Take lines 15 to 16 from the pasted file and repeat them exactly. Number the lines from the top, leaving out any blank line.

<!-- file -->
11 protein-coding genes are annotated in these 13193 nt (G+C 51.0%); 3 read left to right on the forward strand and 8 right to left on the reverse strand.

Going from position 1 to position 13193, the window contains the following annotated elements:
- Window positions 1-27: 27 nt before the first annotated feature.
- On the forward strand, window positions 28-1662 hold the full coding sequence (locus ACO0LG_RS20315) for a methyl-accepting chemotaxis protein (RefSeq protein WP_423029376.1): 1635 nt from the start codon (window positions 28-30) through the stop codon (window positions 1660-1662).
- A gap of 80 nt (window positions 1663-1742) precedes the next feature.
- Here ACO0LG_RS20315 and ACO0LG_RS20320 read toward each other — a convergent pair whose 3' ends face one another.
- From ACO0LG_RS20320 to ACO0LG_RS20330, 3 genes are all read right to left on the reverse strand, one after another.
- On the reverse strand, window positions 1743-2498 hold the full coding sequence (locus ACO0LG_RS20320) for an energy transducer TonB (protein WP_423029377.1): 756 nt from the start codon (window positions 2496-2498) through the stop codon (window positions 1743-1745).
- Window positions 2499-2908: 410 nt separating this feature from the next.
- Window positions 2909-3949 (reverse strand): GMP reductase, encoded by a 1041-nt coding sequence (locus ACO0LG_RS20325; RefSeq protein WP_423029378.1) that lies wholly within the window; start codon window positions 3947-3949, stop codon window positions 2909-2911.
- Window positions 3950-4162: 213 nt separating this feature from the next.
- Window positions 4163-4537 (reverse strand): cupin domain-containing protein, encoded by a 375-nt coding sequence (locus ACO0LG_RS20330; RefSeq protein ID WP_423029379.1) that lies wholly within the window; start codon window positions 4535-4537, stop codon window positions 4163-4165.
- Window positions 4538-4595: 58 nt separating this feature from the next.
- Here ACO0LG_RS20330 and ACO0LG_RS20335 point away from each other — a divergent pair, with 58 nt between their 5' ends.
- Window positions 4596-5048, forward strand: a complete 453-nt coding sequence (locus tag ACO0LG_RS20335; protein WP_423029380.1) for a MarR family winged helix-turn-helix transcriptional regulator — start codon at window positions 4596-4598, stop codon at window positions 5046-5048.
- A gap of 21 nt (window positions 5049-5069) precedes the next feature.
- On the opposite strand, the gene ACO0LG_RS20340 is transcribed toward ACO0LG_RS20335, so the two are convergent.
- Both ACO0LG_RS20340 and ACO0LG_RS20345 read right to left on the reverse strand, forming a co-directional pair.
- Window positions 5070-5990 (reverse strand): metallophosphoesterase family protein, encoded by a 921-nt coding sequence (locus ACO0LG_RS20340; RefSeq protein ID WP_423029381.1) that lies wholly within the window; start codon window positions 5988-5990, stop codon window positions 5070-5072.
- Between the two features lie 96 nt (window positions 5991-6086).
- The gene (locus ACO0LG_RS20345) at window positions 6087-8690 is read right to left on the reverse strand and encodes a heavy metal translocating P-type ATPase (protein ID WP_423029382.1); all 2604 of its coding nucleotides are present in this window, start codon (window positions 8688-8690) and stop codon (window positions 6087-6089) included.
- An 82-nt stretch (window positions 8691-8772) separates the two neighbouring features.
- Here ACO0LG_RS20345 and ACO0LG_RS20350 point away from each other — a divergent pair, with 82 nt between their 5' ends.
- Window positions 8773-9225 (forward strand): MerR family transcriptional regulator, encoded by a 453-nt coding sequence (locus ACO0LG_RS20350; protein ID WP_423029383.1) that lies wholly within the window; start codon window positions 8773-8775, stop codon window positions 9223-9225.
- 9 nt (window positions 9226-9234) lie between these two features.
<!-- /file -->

- Window positions 4596-5048, forward strand: a complete 453-nt coding sequence (locus tag ACO0LG_RS20335; protein WP_423029380.1) for a MarR family winged helix-turn-helix transcriptional regulator — start codon at window positions 4596-4598, stop codon at window positions 5046-5048.
- A gap of 21 nt (window positions 5049-5069) precedes the next feature.